• Dr. Yakama Manty Jones

A combination of words dipped in love and belief to my daughters, Gold and Silver

Silver: "Mum, are you pregnant?"


Me: "Oi! What do you know about someone being pregnant?"


Silver: "It's when you have a baby in your tummy that becomes a new child."


Gold: Ahahahaha. Don't worry Silver; Mummy loves us toooo much. She's not going to have another baby. Mummy is that not so?"


Yes, this is what I have to deal with daily. Sometimes our conversations are more interesting, shocking (to me actually) and even borderline 'weird'. They are allowed to express themselves freely. In this way, their Dad and I can intersperse teaching, guidance and correction in conversations, games and other modes of learning.


Dearest Hedaya-Gold Neriah Mary Zaria Jones and Hedsania-Silver Anisa Yakama Durosimi Jones, I love you both more than words can express! I was indeed planning on delivering the Olympic medals. Plans changed when Silver showed up, umbilical cord knotted in a perfect bow, wrapped around her neck, and the most intense labour pains ever. Just thinking about them bring actual tings to my spine!! However, let's not rule out Bronze as yet, who might be my old age baby.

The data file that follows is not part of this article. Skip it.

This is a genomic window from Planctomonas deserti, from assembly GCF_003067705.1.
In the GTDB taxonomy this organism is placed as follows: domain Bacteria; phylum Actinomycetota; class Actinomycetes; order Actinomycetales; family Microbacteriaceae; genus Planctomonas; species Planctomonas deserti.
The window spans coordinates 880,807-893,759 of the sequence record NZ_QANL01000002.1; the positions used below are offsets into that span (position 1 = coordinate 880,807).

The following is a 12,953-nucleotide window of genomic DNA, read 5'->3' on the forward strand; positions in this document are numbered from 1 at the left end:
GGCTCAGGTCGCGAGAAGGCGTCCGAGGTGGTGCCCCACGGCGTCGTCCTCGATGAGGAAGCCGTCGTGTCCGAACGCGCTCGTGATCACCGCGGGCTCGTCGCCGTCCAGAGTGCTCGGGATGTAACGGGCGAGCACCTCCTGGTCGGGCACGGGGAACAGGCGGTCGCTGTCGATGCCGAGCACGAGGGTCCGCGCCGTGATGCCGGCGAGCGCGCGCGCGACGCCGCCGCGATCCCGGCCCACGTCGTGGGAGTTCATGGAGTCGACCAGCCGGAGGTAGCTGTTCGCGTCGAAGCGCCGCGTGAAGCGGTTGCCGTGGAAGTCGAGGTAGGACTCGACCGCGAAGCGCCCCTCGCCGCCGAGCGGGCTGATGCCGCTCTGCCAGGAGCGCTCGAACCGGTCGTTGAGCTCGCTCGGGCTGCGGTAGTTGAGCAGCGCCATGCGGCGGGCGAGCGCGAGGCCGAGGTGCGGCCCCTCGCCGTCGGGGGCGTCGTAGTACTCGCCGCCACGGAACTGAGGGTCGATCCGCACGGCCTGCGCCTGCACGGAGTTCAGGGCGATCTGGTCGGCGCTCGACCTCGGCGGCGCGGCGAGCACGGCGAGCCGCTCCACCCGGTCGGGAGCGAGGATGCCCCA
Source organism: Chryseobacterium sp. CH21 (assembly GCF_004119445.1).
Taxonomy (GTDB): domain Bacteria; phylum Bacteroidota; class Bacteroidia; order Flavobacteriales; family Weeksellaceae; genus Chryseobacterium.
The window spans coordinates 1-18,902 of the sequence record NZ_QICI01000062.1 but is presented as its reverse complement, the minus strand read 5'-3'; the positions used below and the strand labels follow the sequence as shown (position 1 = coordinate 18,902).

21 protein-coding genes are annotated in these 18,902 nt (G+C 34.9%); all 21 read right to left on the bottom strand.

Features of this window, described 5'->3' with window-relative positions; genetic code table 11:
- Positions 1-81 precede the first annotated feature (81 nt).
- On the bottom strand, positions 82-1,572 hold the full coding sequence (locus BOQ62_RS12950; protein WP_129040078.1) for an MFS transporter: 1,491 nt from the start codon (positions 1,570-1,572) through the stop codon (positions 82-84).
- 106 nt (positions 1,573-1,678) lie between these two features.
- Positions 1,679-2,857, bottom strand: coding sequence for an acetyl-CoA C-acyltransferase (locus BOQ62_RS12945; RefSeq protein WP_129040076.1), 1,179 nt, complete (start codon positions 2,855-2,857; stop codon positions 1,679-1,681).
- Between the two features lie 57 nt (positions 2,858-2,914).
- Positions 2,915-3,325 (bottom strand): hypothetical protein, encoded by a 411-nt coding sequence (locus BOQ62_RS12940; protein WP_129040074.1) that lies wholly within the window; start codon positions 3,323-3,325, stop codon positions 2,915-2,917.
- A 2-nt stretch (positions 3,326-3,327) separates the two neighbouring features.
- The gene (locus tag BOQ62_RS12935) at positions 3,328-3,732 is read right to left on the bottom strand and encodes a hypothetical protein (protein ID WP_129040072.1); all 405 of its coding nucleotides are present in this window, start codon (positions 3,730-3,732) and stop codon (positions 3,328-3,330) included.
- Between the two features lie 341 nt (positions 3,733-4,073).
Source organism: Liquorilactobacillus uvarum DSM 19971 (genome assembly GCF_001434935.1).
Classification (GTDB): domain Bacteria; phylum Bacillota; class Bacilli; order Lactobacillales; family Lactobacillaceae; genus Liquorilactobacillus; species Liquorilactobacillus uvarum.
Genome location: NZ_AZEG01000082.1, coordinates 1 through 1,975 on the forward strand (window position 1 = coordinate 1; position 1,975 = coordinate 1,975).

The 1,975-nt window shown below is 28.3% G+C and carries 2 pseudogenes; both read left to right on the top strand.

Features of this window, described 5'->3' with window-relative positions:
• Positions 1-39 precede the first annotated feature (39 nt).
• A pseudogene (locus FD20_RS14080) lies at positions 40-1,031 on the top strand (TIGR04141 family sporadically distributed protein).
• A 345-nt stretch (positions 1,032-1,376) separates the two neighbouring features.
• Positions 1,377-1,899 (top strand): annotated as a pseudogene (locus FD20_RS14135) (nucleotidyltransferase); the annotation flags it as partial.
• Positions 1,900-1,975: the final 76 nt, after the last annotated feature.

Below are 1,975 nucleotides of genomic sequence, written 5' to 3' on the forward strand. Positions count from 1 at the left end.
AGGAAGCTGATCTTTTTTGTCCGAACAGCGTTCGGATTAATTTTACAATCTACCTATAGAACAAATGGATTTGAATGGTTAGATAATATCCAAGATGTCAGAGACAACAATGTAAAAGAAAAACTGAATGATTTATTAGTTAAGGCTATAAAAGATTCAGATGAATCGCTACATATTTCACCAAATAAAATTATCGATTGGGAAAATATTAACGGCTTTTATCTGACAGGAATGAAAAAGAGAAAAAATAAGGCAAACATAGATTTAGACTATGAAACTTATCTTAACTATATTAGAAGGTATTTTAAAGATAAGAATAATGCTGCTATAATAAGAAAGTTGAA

On 19th December 2011, the United Nations General Assembly adopted Resolution 66/170 to declare 11th October as the International Day of the Girl Child. My Gold and Silver, today, 11th October 2020, the International Day of the Girl Child, you are part of a remarkable generation! You are amongst the world's 1.1 billion girls under age 18, poised to become the largest generation of female leaders, entrepreneurs and change-makers the world has ever seen.


Nonetheless, I wish there was no need for a day dedicated to address the challenges girls face and to promote girls' empowerment and the fulfilment of their human rights. I wish there was no need for a day to recognize girls' rights and the unique challenges girls face around the world. I wish girls were not being discriminated against, faced with gender-based violence and early marriage. I wish girls were not losing out to boys on opportunities for education and skills development. I wish girls were not facing other challenges that held them back from reaching their fullest potential.